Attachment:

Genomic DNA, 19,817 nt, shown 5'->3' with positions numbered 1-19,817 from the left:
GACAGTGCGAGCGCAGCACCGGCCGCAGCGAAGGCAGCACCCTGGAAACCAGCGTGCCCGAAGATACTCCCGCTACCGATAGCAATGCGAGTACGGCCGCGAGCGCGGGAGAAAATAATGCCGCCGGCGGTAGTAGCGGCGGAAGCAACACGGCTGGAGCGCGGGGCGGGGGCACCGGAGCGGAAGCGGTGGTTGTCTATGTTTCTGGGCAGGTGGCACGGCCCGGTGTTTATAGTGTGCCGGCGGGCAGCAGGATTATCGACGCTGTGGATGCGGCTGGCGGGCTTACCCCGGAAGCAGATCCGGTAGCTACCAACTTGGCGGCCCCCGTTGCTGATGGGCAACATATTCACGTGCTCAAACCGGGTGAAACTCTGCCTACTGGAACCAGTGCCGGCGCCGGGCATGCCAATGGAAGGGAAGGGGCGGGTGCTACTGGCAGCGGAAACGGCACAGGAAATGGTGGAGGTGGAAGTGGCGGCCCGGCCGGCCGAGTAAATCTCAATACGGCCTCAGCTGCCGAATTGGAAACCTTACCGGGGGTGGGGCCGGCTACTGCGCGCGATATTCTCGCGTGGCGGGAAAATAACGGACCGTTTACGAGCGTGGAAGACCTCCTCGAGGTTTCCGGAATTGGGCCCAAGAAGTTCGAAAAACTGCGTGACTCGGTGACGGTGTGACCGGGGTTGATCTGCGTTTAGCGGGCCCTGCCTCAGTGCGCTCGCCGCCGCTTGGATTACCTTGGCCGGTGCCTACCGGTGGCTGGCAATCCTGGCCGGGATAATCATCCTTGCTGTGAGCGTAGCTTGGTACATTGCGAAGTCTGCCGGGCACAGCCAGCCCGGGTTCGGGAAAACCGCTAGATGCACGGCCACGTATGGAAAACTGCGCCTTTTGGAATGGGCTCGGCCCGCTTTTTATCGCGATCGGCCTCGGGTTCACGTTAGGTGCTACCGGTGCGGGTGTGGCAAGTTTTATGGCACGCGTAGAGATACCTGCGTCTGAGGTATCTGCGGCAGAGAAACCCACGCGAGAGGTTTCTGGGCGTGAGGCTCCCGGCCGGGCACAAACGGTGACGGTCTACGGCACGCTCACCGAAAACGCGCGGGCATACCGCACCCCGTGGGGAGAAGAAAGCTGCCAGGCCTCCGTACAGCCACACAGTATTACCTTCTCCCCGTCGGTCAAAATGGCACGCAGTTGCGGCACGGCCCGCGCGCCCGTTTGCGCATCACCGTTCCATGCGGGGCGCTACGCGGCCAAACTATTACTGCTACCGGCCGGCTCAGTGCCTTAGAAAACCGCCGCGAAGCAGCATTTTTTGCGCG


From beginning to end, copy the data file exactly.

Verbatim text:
Genomic DNA, 19,817 nt, shown 5'->3' with positions numbered 1-19,817 from the left:
GACAGTGCGAGCGCAGCACCGGCCGCAGCGAAGGCAGCACCCTGGAAACCAGCGTGCCCGAAGATACTCCCGCTACCGATAGCAATGCGAGTACGGCCGCGAGCGCGGGAGAAAATAATGCCGCCGGCGGTAGTAGCGGCGGAAGCAACACGGCTGGAGCGCGGGGCGGGGGCACCGGAGCGGAAGCGGTGGTTGTCTATGTTTCTGGGCAGGTGGCACGGCCCGGTGTTTATAGTGTGCCGGCGGGCAGCAGGATTATCGACGCTGTGGATGCGGCTGGCGGGCTTACCCCGGAAGCAGATCCGGTAGCTACCAACTTGGCGGCCCCCGTTGCTGATGGGCAACATATTCACGTGCTCAAACCGGGTGAAACTCTGCCTACTGGAACCAGTGCCGGCGCCGGGCATGCCAATGGAAGGGAAGGGGCGGGTGCTACTGGCAGCGGAAACGGCACAGGAAATGGTGGAGGTGGAAGTGGCGGCCCGGCCGGCCGAGTAAATCTCAATACGGCCTCAGCTGCCGAATTGGAAACCTTACCGGGGGTGGGGCCGGCTACTGCGCGCGATATTCTCGCGTGGCGGGAAAATAACGGACCGTTTACGAGCGTGGAAGACCTCCTCGAGGTTTCCGGAATTGGGCCCAAGAAGTTCGAAAAACTGCGTGACTCGGTGACGGTGTGACCGGGGTTGATCTGCGTTTAGCGGGCCCTGCCTCAGTGCGCTCGCCGCCGCTTGGATTACCTTGGCCGGTGCCTACCGGTGGCTGGCAATCCTGGCCGGGATAATCATCCTTGCTGTGAGCGTAGCTTGGTACATTGCGAAGTCTGCCGGGCACAGCCAGCCCGGGTTCGGGAAAACCGCTAGATGCACGGCCACGTATGGAAAACTGCGCCTTTTGGAATGGGCTCGGCCCGCTTTTTATCGCGATCGGCCTCGGGTTCACGTTAGGTGCTACCGGTGCGGGTGTGGCAAGTTTTATGGCACGCGTAGAGATACCTGCGTCTGAGGTATCTGCGGCAGAGAAACCCACGCGAGAGGTTTCTGGGCGTGAGGCTCCCGGCCGGGCACAAACGGTGACGGTCTACGGCACGCTCACCGAAAACGCGCGGGCATACCGCACCCCGTGGGGAGAAGAAAGCTGCCAGGCCTCCGTACAGCCACACAGTATTACCTTCTCCCCGTCGGTCAAAATGGCACGCAGTTGCGGCACGGCCCGCGCGCCCGTTTGCGCATCACCGTTCCATGCGGGGCGCTACGCGGCCAAACTATTACTGCTACCGGCCGGCTCAGTGCCTTAGAAAACCGCCGCGAAGCAGCATTTTTTGCGCG